Judgment was entered by the chancellor in favor of Norris on her complaint and against Drake on its counterclaims. Drake appealed that judgment to this Court. (General Number 52,500.) A subsequent judgment was entered by the chancellor taxing the master's fees against Drake and denying the section 41 relief requested by Norris, Cook Associates and Fenchel. Drake appealed from that part of the second judgment taxing the master's fees, and Norris, Cook Associates and Fenchel cross-appealed from the denial of the section 41 relief. (General Number 52,526.) Both appeals, General Numbers 52,500 and 52,526, were consolidated for consideration in this Court. This Court on June 12, 1968, dismissed both appeals taken by Drake and ordered the parties to proceed upon the cross-appeal in General Number 52,526 alone.

The sole issue raised here is the propriety of the chancellor's determination that Norris, Cook Associates and Fenchel (plaintiff and counterdefendants) were not entitled to relief under section 41 of the Civil Practice Act. Section 41 gives a party the right to recover reasonable expenses and attorneys' fees from an offending party incurred by reason of the untrue pleadings, made without reasonable cause and not in good faith, filed by the offending party.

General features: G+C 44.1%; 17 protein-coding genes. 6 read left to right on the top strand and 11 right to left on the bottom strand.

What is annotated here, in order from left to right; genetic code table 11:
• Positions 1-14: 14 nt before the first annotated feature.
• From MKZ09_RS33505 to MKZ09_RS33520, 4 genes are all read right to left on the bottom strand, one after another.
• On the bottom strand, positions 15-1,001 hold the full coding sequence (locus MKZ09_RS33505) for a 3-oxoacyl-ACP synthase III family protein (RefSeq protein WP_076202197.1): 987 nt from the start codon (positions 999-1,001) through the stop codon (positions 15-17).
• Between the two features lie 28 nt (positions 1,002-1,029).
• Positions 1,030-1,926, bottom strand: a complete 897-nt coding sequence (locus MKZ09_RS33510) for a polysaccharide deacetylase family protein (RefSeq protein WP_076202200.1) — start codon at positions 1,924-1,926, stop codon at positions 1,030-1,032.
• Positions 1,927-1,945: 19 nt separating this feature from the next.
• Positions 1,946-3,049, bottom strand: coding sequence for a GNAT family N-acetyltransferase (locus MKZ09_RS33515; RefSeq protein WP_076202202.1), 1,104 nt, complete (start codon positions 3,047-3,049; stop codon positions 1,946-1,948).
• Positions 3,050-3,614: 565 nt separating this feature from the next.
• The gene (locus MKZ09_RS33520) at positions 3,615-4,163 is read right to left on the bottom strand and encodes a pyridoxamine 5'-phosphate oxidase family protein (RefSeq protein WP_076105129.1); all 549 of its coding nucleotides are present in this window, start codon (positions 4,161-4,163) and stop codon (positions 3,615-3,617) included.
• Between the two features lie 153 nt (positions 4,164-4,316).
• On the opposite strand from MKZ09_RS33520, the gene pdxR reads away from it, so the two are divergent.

The original complaint, filed in September 1964, alleged that on and prior to July 26, 1962, Norris was employed by Drake as an employment counselor pursuant to an oral contract. It was alleged she was to receive as compensation an amount equal to 35% of all commissions received by Drake on placements made through her efforts and 5% of all commissions received by Drake on placements made by the other Drake employment counselors. The complaint alleged that Drake was indebted to Norris for unpaid compensation in an amount which could be determined only by an examination of Drake's books and records, and that Drake refused Norris access to the books and records.